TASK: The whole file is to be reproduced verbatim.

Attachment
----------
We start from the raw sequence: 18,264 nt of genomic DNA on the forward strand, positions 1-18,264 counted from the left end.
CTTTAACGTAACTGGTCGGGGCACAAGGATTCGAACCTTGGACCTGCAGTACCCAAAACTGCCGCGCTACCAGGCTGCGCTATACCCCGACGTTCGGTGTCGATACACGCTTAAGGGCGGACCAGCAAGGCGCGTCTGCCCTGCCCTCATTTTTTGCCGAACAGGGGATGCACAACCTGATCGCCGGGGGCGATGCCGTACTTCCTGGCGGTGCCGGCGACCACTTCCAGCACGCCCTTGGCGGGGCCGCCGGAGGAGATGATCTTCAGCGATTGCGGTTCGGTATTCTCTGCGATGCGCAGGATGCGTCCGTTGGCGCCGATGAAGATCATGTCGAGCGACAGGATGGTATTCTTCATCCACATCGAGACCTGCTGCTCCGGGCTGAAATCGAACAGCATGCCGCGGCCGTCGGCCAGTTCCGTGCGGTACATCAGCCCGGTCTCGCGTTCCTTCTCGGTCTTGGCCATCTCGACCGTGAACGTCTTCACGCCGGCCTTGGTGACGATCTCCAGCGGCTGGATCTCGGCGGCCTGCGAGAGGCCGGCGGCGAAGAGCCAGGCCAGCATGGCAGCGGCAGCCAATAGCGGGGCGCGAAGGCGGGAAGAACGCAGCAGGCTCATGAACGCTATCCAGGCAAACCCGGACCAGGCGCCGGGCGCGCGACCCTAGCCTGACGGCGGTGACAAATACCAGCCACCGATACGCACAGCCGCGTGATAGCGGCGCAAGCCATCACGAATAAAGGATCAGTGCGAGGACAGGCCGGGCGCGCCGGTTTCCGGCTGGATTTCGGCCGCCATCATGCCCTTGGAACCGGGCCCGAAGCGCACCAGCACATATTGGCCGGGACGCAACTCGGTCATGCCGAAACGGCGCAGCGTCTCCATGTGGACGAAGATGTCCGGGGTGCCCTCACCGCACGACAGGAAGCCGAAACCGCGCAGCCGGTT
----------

We start from the raw sequence: 18,264 nt of genomic DNA on the forward strand, positions 1-18,264 counted from the left end.
CTTTAACGTAACTGGTCGGGGCACAAGGATTCGAACCTTGGACCTGCAGTACCCAAAACTGCCGCGCTACCAGGCTGCGCTATACCCCGACGTTCGGTGTCGATACACGCTTAAGGGCGGACCAGCAAGGCGCGTCTGCCCTGCCCTCATTTTTTGCCGAACAGGGGATGCACAACCTGATCGCCGGGGGCGATGCCGTACTTCCTGGCGGTGCCGGCGACCACTTCCAGCACGCCCTTGGCGGGGCCGCCGGAGGAGATGATCTTCAGCGATTGCGGTTCGGTATTCTCTGCGATGCGCAGGATGCGTCCGTTGGCGCCGATGAAGATCATGTCGAGCGACAGGATGGTATTCTTCATCCACATCGAGACCTGCTGCTCCGGGCTGAAATCGAACAGCATGCCGCGGCCGTCGGCCAGTTCCGTGCGGTACATCAGCCCGGTCTCGCGTTCCTTCTCGGTCTTGGCCATCTCGACCGTGAACGTCTTCACGCCGGCCTTGGTGACGATCTCCAGCGGCTGGATCTCGGCGGCCTGCGAGAGGCCGGCGGCGAAGAGCCAGGCCAGCATGGCAGCGGCAGCCAATAGCGGGGCGCGAAGGCGGGAAGAACGCAGCAGGCTCATGAACGCTATCCAGGCAAACCCGGACCAGGCGCCGGGCGCGCGACCCTAGCCTGACGGCGGTGACAAATACCAGCCACCGATACGCACAGCCGCGTGATAGCGGCGCAAGCCATCACGAATAAAGGATCAGTGCGAGGACAGGCCGGGCGCGCCGGTTTCCGGCTGGATTTCGGCCGCCATCATGCCCTTGGAACCGGGCCCGAAGCGCACCAGCACATATTGGCCGGGACGCAACTCGGTCATGCCGAAACGGCGCAGCGTCTCCATGTGGACGAAGATGTCCGGGGTGCCCTCACCGCACGACAGGAAGCCGAAACCGCGCAGCCGGTT